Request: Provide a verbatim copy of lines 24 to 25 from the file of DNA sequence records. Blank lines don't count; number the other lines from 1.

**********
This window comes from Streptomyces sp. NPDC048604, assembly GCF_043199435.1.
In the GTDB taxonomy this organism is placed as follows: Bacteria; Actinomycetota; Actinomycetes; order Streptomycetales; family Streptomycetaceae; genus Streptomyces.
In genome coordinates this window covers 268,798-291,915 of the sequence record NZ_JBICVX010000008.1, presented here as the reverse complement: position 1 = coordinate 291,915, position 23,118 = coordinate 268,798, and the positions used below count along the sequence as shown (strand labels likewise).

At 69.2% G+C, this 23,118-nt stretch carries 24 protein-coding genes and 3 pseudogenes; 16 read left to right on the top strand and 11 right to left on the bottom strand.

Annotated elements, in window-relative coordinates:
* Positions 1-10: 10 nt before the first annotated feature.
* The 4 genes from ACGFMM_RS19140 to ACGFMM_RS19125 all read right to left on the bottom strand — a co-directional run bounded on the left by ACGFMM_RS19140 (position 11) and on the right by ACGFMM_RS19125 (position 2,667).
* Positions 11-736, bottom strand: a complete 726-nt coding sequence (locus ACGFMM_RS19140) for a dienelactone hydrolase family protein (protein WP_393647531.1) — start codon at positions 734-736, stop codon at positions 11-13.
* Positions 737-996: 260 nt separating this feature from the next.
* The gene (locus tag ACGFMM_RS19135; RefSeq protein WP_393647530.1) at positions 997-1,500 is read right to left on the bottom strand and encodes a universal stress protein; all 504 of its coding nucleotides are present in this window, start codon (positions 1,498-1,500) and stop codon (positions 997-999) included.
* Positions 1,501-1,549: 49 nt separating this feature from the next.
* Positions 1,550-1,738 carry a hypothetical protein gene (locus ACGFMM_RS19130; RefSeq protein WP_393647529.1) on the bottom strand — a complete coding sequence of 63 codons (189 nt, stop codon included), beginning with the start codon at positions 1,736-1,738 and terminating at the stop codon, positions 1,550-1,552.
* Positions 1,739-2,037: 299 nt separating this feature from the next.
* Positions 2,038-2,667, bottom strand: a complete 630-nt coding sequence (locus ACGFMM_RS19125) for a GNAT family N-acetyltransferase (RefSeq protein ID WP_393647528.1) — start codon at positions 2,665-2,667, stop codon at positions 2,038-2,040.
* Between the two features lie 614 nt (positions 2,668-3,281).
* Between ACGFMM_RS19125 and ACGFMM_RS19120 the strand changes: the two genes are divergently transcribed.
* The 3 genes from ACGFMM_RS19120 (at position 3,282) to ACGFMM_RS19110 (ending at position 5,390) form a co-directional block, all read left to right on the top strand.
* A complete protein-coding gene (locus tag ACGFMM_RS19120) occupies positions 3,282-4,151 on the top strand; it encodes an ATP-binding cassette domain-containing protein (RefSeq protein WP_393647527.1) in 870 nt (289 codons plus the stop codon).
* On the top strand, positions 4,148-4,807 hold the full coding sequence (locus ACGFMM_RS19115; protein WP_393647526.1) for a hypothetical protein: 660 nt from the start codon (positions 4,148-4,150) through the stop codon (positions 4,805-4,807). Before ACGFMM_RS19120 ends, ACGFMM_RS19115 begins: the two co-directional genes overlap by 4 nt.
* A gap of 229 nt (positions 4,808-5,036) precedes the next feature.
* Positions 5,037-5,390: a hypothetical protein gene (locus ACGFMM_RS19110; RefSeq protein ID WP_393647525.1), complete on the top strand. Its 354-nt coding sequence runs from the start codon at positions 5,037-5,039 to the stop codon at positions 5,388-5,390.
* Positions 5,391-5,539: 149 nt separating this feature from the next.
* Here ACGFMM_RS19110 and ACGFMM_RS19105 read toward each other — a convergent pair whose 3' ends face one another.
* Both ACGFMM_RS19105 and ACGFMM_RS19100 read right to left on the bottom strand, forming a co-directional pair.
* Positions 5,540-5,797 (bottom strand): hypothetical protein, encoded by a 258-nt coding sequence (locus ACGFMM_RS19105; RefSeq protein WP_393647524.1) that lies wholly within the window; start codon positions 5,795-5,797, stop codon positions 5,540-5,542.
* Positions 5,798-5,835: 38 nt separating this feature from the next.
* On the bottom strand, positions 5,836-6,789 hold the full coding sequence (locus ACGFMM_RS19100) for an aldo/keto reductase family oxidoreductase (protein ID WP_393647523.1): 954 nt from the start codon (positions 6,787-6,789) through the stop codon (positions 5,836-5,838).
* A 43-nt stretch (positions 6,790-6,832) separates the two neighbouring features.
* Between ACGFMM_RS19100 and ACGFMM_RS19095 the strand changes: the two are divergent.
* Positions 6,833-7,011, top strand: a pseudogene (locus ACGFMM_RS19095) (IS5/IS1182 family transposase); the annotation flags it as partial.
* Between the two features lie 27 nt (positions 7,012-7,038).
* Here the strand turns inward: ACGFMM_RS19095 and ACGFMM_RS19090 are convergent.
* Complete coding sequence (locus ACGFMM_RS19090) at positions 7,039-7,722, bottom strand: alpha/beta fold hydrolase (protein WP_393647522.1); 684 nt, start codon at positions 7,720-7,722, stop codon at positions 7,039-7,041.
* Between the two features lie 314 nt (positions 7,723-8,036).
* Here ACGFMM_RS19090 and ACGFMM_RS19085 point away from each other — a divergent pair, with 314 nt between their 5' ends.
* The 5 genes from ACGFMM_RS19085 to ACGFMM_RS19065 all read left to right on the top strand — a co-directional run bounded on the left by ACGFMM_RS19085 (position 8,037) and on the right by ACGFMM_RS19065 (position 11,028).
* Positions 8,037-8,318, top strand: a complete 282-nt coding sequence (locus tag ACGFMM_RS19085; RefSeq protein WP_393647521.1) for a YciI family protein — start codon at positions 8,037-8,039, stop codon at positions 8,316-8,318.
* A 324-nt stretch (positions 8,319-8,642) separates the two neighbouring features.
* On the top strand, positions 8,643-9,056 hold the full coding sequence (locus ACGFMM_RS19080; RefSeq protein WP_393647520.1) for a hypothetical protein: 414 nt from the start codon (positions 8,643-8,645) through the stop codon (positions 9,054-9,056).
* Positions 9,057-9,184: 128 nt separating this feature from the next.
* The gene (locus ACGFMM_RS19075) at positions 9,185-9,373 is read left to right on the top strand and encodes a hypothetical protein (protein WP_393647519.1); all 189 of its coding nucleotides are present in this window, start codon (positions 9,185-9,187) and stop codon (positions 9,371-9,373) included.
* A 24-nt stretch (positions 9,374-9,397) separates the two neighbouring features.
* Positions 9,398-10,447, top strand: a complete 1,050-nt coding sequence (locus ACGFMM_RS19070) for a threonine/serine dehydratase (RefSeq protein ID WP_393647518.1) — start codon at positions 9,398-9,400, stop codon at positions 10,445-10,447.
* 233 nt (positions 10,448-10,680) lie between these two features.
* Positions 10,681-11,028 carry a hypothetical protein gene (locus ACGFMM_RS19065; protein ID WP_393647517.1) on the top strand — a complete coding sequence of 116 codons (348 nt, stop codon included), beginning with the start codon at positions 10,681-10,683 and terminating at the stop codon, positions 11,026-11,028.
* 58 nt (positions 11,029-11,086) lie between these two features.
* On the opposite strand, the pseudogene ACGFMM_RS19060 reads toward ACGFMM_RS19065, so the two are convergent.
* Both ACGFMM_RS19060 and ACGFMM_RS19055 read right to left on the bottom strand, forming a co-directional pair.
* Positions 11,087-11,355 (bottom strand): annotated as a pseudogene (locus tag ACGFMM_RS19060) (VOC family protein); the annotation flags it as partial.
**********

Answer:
* Both ACGFMM_RS19105 and ACGFMM_RS19100 read right to left on the bottom strand, forming a co-directional pair.
* Positions 5,540-5,797 (bottom strand): hypothetical protein, encoded by a 258-nt coding sequence (locus ACGFMM_RS19105; RefSeq protein WP_393647524.1) that lies wholly within the window; start codon positions 5,795-5,797, stop codon positions 5,540-5,542.